With entity pooling, the analysis is a little more complex. Entity pooling works by exchanging direct ownership of a portfolio for a unit in a CIU. Although the pension scheme has the same economic exposure as it had ex ante, it is clearly in a different legal position since it now owns a unit in a CIU with indirect exposure to the underlying shares and securities. As it happens, the legal engineering that makes Irish common contractual funds and Luxembourg fonds commun de placement transparent for tax purposes might also have some application here – just as the CIUs should be looked-through for tax purposes, so it might be possible to look through them for the purposes of determining whether the pension scheme is compliant with relevant investment and borrowing regulations. For example, to the extent that the CIU invests in shares and securities which are eligible under the pension schemes investment and borrowing regulations, so the pension scheme itself may be deemed to be so invested.
Article 18(1)(c) requires assets to be invested predominantly on regulated markets. Indirect investment via collective investment vehicles where underlying assets are traded in regulated markets should be treated as being equivalent to direct investment on regulated markets, based on a “look through” principle. This “look through” principle equally applies to asset diversification rules.
This principle has been carried over into the recently published UK regulations which implement the Directive (ie, regulation 4(9)(a) explicitly requires look through). Insofar as European pension schemes engage in an entity pooling solution, they should be able to look-through any intermediate CIU for the purposes of determining compliance with relevant investment and borrowing regulations. Corporate sponsors and trustees should ensure that other participating pension funds in an entity pooling solution can similarly look-through their investment in the CIU.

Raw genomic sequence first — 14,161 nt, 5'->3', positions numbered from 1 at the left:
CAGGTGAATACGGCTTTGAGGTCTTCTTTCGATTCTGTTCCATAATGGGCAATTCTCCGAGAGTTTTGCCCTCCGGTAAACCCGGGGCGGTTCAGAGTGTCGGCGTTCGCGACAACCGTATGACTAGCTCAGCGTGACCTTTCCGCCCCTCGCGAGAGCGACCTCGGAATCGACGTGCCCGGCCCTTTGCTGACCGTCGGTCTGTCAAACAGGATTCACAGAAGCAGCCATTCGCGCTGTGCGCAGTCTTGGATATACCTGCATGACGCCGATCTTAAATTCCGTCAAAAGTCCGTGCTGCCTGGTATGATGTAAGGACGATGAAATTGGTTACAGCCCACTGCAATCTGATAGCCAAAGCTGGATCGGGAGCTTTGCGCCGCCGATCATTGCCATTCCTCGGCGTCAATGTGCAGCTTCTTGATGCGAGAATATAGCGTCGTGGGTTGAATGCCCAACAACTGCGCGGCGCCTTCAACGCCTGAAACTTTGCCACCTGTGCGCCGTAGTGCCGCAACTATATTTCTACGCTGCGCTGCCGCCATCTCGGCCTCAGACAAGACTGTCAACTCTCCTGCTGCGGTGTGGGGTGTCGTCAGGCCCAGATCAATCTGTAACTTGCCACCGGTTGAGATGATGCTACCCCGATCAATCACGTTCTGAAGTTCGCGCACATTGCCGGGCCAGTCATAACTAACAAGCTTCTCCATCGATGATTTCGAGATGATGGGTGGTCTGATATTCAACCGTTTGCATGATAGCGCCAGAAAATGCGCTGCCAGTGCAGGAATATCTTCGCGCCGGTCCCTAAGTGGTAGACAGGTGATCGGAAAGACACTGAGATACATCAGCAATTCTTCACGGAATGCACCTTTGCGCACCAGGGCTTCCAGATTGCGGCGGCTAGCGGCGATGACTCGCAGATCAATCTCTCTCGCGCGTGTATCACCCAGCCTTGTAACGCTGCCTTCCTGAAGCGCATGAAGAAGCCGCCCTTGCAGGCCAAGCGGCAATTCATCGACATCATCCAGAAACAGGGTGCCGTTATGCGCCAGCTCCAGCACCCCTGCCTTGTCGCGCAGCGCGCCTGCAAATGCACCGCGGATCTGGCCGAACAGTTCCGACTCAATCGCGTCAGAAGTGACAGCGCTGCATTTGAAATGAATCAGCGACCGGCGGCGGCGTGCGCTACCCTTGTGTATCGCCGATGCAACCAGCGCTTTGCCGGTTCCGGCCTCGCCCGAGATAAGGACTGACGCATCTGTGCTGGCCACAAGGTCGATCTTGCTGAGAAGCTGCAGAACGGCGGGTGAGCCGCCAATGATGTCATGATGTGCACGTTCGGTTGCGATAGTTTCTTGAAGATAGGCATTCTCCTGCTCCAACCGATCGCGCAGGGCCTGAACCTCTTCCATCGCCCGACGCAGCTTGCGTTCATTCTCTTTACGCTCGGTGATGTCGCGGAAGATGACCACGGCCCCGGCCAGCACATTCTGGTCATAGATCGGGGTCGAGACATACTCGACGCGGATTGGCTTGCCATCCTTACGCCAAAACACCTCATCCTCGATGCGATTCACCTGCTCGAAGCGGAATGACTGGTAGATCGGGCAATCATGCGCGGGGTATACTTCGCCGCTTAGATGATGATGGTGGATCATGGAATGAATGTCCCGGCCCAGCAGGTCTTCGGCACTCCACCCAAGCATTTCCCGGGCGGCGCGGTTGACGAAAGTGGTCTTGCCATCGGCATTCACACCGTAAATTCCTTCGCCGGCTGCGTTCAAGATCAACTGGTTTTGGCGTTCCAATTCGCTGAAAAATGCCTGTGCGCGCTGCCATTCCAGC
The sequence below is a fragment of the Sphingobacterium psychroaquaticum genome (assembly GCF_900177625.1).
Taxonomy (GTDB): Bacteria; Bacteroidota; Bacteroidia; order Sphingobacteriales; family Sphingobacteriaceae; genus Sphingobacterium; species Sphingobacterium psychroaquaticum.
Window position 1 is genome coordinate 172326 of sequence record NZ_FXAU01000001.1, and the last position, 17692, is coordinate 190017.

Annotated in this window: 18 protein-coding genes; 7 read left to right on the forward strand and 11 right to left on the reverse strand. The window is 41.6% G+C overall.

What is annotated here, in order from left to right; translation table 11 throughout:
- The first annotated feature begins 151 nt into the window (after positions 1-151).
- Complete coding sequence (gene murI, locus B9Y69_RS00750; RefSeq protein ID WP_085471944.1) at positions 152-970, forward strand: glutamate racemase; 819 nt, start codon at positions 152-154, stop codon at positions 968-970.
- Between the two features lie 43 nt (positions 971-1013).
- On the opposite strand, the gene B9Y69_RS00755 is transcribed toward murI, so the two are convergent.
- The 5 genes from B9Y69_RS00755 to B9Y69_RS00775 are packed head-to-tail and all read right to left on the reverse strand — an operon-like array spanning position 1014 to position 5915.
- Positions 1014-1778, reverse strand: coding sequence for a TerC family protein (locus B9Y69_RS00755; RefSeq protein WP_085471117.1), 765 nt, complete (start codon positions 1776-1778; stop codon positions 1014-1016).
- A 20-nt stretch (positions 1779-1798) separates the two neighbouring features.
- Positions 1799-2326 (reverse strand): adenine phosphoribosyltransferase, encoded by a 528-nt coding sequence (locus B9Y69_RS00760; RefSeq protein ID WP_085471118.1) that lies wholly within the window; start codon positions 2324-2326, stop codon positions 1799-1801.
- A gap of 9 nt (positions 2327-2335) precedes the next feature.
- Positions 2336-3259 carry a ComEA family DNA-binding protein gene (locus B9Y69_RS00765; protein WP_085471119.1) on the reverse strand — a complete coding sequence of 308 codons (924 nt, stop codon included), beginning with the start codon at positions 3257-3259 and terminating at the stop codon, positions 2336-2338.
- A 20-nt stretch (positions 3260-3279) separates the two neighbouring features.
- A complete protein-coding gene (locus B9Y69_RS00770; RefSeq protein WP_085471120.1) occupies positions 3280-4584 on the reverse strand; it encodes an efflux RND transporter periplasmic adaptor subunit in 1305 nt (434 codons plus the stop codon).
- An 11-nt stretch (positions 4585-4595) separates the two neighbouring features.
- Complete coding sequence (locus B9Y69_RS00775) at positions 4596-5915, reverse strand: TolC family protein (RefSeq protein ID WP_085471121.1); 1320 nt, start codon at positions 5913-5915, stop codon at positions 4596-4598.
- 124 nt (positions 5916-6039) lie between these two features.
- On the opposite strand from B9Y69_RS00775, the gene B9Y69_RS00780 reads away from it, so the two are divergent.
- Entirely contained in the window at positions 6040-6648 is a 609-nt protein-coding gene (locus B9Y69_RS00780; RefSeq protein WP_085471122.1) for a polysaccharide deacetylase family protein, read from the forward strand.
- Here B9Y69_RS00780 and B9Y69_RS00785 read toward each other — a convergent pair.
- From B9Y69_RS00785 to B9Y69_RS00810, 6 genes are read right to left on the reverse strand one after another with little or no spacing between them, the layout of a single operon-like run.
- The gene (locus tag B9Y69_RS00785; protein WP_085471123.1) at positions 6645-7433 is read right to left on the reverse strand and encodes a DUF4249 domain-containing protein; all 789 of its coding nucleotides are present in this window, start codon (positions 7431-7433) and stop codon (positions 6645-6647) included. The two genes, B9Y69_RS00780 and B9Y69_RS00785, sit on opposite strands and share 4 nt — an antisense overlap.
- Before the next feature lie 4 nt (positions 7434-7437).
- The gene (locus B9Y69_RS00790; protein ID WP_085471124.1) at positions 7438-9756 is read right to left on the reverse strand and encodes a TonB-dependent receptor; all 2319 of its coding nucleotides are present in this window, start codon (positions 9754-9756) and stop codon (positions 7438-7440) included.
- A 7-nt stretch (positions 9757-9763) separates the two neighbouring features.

Pension schemes must account for their assets in accordance with the generally accepted accounting principles (GAAP) of the country in which they are domiciled. Although over time various local GAAPs are likely to converge on IFRS, in the meantime different pension schemes (and sponsors) remain subject to different accounting rules. These differences pose challenges of their own - corporate sponsors may be subject to IFRS which require them to calculate their scheme deficit/surplus on a bid-price basis, while the scheme may be subject to GAAP which requires it to value scheme assets on a mid-price basis.
In the case of virtual pooling, corporate sponsors/trustees must ensure that the technology underpinning the pooling arrangement is capable of maintaining ownership records in the relevant GAAP of participating pension schemes. This is no mean feat - particularly if schemes subject to different GAAPs are to be accommodated in the same pool - and should be thoroughly investigated.
In the case of entity pooling, the situation more compicated. On the one hand, since a pooled pension scheme will be the legal and beneficial owner of a unit in a CIU, it should be relatively simple to account for that asset under local GAAP. On the other hand, if the scheme (or sponsor) is subject to IFRS, then International Accounting Standard 27 (which deals with consolidated and separate financial statements) appears to require companies to consolidate their holdings in CIUs where the holding exceeds 50% of fund units or where control is exercised in some other way. This may require the accounts of the CIU to be reconciled to the GAAP of the pooled pension fund, which may be a complex and costly exercise.
Although tax poses a significant barrier to pooling, it would be a mistake to lose sight of the other challenges, including investment and borrowing regulations and accounting. IMA’s list of the issues that need to be considered when pooling pension asset might act as a useful checklist.1
The good news is that the potential market for pooling is so large that major services providers have already deemed it worth while to invest significant resources into developing solutions.